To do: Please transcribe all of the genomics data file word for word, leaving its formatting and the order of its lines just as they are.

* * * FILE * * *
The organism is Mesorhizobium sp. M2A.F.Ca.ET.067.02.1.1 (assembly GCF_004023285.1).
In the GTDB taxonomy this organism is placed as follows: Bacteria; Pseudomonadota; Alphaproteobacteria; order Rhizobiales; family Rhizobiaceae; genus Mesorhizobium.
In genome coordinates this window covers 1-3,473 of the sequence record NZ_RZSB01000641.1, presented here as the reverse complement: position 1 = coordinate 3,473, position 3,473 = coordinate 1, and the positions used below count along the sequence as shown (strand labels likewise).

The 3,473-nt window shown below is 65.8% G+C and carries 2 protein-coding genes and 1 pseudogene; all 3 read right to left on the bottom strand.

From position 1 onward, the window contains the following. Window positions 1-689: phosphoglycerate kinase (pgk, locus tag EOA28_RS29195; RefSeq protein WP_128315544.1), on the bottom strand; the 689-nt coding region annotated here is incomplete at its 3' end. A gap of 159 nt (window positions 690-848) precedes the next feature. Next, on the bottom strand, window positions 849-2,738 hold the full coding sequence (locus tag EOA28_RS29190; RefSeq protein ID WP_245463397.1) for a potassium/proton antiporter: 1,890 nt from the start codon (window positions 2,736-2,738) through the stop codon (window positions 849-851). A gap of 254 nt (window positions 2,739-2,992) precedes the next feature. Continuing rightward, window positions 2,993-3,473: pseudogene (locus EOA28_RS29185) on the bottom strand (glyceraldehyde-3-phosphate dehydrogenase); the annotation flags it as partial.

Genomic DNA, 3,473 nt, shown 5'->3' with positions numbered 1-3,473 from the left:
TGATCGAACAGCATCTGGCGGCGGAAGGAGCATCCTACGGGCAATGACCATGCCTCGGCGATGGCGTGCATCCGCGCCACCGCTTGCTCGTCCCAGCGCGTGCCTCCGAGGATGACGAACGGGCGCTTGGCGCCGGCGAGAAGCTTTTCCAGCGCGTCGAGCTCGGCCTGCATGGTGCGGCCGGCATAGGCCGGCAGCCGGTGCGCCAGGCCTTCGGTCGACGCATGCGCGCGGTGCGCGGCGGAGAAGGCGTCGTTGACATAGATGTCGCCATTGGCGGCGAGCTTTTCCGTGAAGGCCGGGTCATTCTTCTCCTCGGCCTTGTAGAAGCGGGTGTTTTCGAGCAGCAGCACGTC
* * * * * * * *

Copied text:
The organism is Mesorhizobium sp. M2A.F.Ca.ET.067.02.1.1 (assembly GCF_004023285.1).
In the GTDB taxonomy this organism is placed as follows: Bacteria; Pseudomonadota; Alphaproteobacteria; order Rhizobiales; family Rhizobiaceae; genus Mesorhizobium.
In genome coordinates this window covers 1-3,473 of the sequence record NZ_RZSB01000641.1, presented here as the reverse complement: position 1 = coordinate 3,473, position 3,473 = coordinate 1, and the positions used below count along the sequence as shown (strand labels likewise).

The 3,473-nt window shown below is 65.8% G+C and carries 2 protein-coding genes and 1 pseudogene; all 3 read right to left on the bottom strand.

From position 1 onward, the window contains the following. Window positions 1-689: phosphoglycerate kinase (pgk, locus tag EOA28_RS29195; RefSeq protein WP_128315544.1), on the bottom strand; the 689-nt coding region annotated here is incomplete at its 3' end. A gap of 159 nt (window positions 690-848) precedes the next feature. Next, on the bottom strand, window positions 849-2,738 hold the full coding sequence (locus tag EOA28_RS29190; RefSeq protein ID WP_245463397.1) for a potassium/proton antiporter: 1,890 nt from the start codon (window positions 2,736-2,738) through the stop codon (window positions 849-851). A gap of 254 nt (window positions 2,739-2,992) precedes the next feature. Continuing rightward, window positions 2,993-3,473: pseudogene (locus EOA28_RS29185) on the bottom strand (glyceraldehyde-3-phosphate dehydrogenase); the annotation flags it as partial.

Genomic DNA, 3,473 nt, shown 5'->3' with positions numbered 1-3,473 from the left:
TGATCGAACAGCATCTGGCGGCGGAAGGAGCATCCTACGGGCAATGACCATGCCTCGGCGATGGCGTGCATCCGCGCCACCGCTTGCTCGTCCCAGCGCGTGCCTCCGAGGATGACGAACGGGCGCTTGGCGCCGGCGAGAAGCTTTTCCAGCGCGTCGAGCTCGGCCTGCATGGTGCGGCCGGCATAGGCCGGCAGCCGGTGCGCCAGGCCTTCGGTCGACGCATGCGCGCGGTGCGCGGCGGAGAAGGCGTCGTTGACATAGATGTCGCCATTGGCGGCGAGCTTTTCCGTGAAGGCCGGGTCATTCTTCTCCTCGGCCTTGTAGAAGCGGGTGTTTTCGAGCAGCAGCACGTC